In the beverage world, both alcohol and wellness products have seen an astronomical increase in their sales this past year. A large portion of these categories is a result of the global pandemic that has re-routed the lives of consumers’ daily living. Many took this virus as a wake-up call to reassess their health by exercising more and consuming healthier foods and beverages.
Can We Have Our Alcohol and Our Health Too?
Wellness beverages often create a positive impact by supplementing our body with extra nutrients, and when it comes to the alcohol category, healthified versions of our favorites wines, beers, and spirits are making their critical mass debut. With these healthier alcohol options, those of us who love drinking and also love being healthy are able to have our cake and eat it too.
Over the past few decades, food and beverage companies have emerged, bringing in non-dairy milk, alternative sugars and even plant-based “meat.” If we can do this with our daily food and beverages, we should apply this concept with alcoholic beverages - and they did. In 2020 alone, the consumption of RTD cocktails increased by 43% (globally). Many of these companies already have popular-selling products, but filled with carbs, sugar and additives, needed a new plan for the new trend. So why now in the last few years does it seem that everyone is trying to healthify their alcoholic products?
Alcohol Consumers are Becoming More Health Conscious
Co-founder of tequila-based seltzer brand, Volley, claims, “Consumers are looking more now for what’s in products, what they’re putting into their bodies. The health and wellness movement is playing out in the alcohol space.” Low calorie, sugar-free, natural cocktails in the convenience of a can is what consumers have been buzzing about and is what has had the market while valued at $4.4 billion back in 2019, continuing to steadily increase. It’s not just about the RTD anymore, though. Some of these products are being used to create drinks like hard kombucha, a beer with added electrolytes and even liquor infused with CBD.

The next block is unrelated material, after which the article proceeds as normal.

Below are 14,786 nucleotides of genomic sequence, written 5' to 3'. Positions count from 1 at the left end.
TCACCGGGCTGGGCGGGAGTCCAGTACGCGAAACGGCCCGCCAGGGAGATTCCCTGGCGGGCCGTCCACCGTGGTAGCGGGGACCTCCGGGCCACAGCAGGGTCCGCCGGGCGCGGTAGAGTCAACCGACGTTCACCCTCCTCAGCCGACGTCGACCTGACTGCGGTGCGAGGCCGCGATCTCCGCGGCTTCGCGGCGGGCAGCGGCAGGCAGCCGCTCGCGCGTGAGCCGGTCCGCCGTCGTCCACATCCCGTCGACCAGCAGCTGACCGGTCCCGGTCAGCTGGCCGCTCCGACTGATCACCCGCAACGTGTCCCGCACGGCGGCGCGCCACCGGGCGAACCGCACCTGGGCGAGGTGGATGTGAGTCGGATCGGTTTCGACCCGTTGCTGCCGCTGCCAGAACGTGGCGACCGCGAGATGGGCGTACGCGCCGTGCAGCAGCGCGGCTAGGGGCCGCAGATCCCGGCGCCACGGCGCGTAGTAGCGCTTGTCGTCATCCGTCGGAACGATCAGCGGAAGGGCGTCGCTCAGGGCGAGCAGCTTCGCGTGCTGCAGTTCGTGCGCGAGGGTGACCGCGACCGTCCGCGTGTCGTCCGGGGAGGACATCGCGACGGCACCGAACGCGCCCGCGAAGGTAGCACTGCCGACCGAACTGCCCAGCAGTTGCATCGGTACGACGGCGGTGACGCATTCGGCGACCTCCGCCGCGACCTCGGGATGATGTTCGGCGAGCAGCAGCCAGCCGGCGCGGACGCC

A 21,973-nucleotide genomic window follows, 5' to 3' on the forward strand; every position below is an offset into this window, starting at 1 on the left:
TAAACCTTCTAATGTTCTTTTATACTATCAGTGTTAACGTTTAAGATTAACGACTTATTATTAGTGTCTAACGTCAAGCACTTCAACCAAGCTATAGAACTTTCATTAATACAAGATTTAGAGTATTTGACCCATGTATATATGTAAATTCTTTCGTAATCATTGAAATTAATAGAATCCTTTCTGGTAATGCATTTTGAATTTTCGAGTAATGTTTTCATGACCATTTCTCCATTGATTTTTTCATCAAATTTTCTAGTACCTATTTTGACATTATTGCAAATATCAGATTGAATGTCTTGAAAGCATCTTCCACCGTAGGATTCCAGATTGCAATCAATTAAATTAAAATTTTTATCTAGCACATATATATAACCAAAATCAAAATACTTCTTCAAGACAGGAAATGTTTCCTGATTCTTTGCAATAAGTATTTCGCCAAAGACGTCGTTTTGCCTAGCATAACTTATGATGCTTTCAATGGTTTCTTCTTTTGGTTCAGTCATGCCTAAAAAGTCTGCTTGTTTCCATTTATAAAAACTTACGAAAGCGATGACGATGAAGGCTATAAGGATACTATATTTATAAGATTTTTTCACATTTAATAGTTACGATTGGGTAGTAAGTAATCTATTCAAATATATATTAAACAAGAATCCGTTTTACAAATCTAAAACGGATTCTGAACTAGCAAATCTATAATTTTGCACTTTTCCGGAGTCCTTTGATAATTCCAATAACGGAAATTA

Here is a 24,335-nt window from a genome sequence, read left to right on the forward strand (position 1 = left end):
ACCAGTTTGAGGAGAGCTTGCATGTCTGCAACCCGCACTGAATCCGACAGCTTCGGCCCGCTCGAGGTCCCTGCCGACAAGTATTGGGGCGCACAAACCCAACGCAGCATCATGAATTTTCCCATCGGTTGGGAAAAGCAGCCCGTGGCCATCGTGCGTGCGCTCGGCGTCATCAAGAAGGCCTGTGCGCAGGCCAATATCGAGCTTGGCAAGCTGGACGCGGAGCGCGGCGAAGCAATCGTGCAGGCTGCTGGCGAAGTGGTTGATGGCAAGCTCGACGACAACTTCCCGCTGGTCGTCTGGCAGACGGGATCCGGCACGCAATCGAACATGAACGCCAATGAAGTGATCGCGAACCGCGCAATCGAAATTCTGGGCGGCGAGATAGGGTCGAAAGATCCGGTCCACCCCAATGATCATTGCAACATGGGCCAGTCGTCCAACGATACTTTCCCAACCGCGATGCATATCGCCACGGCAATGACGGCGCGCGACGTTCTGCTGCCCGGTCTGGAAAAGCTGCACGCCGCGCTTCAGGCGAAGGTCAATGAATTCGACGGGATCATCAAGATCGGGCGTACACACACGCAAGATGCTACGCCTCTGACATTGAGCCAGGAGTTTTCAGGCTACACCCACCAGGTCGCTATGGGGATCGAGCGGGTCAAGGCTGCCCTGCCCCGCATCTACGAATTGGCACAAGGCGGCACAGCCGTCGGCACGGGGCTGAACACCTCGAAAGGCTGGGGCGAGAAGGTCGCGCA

Harpoons Brewery in Massachusetts is one company that wants consumers to consider drinking even after a workout. They don’t just add sea salt for electrolytes to their beer, but also include ingredients such as chia seeds, whole-grain cereal with buckwheat and both minerals and B vitamins. Sufferfest Beer Co. (owned by Sierra Nevada Brewing) has a pale ale that has 96mg of electrolyte-replenishing sodium (as much as standard sports drinks) and contains Vitamin C-packed black currants which the brand claims to boost both gut and kidney health.
The Best of All Worlds is Balance - Healthy Beverages All Around
Consumers want to explore all of the new health trends of their favorite cocktails, beers, and seltzers, but at the end of the day, alcohol is still alcohol and should still be balanced out with proper hydration. Don’t drink a case of beer packed with electrolytes and expect not to have a hangover the next day. If you want a solution to your hangover problems that will truly be effective, order some Drinklyte. This is not to say that we shouldn’t drink alcohol or that making healthier choices is a bad idea, but rather the best of both worlds is balance - healthy drinks all around.